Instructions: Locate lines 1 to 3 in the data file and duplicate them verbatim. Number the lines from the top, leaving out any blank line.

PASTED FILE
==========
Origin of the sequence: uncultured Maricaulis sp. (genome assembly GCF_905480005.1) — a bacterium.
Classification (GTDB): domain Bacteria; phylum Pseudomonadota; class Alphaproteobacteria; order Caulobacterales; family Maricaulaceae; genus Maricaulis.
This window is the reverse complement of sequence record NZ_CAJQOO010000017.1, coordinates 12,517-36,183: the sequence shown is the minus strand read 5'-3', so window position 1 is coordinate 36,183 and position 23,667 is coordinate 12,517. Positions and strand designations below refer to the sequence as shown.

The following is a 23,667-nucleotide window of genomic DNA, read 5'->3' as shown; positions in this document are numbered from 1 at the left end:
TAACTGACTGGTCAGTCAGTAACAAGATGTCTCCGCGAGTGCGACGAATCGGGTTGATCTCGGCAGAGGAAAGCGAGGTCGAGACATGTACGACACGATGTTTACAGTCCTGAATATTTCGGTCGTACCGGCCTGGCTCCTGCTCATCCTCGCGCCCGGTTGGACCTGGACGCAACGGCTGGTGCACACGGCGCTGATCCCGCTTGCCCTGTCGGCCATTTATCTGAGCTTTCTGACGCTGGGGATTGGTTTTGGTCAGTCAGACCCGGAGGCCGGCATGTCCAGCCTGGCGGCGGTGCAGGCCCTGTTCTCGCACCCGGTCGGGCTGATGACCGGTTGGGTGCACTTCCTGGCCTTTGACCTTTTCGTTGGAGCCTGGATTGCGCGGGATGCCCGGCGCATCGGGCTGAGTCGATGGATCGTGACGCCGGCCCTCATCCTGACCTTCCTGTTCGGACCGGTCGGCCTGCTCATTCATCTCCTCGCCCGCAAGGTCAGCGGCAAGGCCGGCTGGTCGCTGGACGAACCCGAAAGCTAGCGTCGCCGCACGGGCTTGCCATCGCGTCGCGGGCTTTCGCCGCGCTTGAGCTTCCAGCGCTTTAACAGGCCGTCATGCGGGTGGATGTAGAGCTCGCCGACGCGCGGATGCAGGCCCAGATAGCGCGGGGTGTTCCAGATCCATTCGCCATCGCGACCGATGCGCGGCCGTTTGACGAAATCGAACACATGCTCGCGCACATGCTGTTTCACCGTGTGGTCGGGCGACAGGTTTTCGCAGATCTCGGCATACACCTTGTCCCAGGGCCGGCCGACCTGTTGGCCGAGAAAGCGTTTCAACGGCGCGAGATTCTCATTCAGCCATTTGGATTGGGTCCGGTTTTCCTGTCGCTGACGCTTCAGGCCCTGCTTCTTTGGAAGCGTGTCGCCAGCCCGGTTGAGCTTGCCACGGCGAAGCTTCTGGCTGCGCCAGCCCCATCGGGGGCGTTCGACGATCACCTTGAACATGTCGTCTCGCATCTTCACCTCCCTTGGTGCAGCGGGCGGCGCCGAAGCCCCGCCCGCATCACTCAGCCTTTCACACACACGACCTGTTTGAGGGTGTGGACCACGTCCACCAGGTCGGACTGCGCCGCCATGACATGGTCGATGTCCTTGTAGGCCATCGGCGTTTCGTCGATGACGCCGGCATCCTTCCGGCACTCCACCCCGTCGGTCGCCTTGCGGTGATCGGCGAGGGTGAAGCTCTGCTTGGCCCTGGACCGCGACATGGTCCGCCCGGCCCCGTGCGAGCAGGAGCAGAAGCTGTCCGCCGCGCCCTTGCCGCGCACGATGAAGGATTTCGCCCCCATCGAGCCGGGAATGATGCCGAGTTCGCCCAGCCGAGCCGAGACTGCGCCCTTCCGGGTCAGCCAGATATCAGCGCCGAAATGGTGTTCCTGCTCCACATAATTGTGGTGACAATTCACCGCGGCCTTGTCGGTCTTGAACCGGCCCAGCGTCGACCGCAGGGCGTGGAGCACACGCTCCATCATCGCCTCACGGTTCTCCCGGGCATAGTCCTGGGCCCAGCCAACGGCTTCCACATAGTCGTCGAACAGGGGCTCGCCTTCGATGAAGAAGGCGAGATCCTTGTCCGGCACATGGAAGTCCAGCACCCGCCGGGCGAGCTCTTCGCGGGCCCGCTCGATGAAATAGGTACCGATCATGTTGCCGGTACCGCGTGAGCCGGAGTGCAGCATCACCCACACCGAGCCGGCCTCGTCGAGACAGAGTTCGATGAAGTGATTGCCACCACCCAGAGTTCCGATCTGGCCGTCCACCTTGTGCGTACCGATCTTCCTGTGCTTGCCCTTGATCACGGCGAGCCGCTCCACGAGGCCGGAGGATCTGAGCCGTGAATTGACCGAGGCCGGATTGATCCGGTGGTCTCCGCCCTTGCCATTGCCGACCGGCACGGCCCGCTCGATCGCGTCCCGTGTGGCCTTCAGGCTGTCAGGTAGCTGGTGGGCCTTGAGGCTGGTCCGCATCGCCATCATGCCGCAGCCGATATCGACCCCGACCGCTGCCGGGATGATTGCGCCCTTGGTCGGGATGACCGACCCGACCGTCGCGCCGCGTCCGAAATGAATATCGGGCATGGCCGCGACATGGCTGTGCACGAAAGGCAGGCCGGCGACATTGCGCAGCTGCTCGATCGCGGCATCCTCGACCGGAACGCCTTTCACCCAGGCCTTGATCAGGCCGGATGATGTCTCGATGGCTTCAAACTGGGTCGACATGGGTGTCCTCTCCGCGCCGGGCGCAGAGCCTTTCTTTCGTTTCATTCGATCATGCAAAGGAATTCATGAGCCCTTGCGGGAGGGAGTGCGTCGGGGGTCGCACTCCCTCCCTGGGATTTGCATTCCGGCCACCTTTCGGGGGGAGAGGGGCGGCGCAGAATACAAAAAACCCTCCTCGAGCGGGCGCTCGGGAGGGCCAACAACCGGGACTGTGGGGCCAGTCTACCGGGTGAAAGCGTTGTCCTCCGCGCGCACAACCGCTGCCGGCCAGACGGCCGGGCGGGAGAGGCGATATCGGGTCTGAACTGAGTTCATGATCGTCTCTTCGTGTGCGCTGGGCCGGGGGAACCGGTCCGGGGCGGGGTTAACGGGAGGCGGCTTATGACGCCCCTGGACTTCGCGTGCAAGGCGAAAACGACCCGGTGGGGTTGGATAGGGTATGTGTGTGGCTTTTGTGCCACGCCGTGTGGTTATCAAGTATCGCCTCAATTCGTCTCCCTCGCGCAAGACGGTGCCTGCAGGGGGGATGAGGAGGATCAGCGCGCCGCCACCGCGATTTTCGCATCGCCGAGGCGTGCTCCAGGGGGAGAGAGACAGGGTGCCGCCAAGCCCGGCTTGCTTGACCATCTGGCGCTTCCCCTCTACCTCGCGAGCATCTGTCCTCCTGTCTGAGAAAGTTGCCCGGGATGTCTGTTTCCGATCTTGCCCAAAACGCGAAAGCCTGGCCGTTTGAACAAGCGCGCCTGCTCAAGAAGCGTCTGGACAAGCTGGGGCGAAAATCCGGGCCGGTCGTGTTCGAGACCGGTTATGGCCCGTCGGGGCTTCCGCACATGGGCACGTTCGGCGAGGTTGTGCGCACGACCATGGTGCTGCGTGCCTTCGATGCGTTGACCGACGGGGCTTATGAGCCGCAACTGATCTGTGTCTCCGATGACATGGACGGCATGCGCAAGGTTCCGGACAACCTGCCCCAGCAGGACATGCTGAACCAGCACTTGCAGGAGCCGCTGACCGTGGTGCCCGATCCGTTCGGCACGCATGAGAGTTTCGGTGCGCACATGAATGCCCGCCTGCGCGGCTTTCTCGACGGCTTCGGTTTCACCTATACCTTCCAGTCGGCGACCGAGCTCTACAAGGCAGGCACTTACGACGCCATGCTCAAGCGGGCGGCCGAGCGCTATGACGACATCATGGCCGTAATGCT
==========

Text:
Origin of the sequence: uncultured Maricaulis sp. (genome assembly GCF_905480005.1) — a bacterium.
Classification (GTDB): domain Bacteria; phylum Pseudomonadota; class Alphaproteobacteria; order Caulobacterales; family Maricaulaceae; genus Maricaulis.
This window is the reverse complement of sequence record NZ_CAJQOO010000017.1, coordinates 12,517-36,183: the sequence shown is the minus strand read 5'-3', so window position 1 is coordinate 36,183 and position 23,667 is coordinate 12,517. Positions and strand designations below refer to the sequence as shown.